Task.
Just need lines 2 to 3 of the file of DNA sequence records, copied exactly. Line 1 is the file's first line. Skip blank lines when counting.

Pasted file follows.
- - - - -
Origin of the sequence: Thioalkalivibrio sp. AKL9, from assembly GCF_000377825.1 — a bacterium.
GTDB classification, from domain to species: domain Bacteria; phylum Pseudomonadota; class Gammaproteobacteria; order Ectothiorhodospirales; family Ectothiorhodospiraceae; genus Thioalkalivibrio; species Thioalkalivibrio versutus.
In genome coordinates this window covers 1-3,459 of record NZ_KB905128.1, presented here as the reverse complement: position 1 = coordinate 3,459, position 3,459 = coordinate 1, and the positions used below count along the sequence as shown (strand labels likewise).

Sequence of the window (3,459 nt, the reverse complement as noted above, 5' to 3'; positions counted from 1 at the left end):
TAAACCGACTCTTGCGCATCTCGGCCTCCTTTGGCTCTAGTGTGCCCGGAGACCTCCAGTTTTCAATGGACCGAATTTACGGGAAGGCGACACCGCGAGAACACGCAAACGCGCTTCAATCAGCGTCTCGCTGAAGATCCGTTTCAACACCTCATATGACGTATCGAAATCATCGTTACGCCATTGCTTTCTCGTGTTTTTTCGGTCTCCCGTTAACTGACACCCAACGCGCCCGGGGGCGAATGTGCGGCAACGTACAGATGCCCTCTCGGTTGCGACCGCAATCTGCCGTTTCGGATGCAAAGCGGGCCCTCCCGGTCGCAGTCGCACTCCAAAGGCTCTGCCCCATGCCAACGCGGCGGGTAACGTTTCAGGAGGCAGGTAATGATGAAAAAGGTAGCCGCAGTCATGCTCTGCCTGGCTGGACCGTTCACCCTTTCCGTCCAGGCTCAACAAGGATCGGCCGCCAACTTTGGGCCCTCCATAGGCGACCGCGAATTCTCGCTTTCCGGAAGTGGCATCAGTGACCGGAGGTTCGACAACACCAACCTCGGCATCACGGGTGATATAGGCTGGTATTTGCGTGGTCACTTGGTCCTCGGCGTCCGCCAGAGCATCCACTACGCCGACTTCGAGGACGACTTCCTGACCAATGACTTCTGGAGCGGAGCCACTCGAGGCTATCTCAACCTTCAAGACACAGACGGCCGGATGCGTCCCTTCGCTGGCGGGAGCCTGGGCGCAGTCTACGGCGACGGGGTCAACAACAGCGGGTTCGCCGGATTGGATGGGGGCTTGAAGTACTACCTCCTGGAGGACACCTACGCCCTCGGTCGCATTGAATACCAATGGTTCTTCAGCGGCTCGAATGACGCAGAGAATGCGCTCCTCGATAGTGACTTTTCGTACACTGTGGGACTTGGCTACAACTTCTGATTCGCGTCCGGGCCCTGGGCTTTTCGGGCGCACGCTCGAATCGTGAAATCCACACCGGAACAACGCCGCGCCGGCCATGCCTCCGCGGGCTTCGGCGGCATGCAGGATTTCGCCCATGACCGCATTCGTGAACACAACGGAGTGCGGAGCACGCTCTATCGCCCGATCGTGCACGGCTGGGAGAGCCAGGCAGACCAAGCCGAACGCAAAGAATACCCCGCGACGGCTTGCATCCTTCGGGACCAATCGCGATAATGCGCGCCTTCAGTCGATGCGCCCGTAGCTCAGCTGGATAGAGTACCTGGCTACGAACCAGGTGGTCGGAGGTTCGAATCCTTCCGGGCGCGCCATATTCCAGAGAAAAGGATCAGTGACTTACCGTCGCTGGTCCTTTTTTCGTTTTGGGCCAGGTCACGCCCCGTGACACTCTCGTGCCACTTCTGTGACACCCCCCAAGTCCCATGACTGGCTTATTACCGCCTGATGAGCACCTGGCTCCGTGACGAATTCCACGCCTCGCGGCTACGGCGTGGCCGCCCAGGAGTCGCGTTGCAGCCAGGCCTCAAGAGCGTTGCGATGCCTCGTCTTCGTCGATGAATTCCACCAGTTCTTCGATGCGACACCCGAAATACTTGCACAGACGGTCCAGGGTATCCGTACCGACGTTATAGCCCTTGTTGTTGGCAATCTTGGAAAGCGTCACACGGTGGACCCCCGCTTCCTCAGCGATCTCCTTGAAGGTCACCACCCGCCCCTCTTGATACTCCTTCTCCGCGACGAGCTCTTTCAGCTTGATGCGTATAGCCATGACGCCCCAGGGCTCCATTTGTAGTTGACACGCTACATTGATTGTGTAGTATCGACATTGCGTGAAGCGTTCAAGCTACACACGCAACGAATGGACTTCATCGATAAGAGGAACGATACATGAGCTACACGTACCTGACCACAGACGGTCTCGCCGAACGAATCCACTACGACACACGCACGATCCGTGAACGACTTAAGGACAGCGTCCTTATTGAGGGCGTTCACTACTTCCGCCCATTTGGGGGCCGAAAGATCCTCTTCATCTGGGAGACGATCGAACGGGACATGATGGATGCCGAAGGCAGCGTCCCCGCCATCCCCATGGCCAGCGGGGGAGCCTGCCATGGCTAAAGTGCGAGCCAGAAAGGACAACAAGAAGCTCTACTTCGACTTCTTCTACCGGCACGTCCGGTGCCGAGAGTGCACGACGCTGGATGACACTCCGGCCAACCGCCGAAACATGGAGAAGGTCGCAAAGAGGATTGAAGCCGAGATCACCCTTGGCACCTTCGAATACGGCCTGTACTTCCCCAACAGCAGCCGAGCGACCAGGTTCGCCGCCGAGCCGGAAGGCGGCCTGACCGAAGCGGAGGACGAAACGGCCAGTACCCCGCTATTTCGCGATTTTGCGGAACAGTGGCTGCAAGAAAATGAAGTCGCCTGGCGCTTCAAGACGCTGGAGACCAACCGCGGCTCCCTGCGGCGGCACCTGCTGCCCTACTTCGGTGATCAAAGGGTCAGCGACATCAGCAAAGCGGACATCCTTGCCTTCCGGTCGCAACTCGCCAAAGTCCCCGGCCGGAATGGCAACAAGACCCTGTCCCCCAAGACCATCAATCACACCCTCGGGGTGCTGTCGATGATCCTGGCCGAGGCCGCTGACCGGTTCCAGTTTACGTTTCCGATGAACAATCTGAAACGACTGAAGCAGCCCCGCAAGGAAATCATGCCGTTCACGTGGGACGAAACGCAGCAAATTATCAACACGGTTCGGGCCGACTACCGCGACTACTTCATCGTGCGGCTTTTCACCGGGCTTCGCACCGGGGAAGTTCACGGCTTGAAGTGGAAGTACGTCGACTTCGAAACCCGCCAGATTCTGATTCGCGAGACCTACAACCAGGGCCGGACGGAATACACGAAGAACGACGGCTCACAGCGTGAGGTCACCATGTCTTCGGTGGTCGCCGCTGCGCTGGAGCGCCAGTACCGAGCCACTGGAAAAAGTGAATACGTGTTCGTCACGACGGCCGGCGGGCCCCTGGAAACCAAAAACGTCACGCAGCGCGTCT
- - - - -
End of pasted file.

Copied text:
GTDB classification, from domain to species: domain Bacteria; phylum Pseudomonadota; class Gammaproteobacteria; order Ectothiorhodospirales; family Ectothiorhodospiraceae; genus Thioalkalivibrio; species Thioalkalivibrio versutus.
In genome coordinates this window covers 1-3,459 of record NZ_KB905128.1, presented here as the reverse complement: position 1 = coordinate 3,459, position 3,459 = coordinate 1, and the positions used below count along the sequence as shown (strand labels likewise).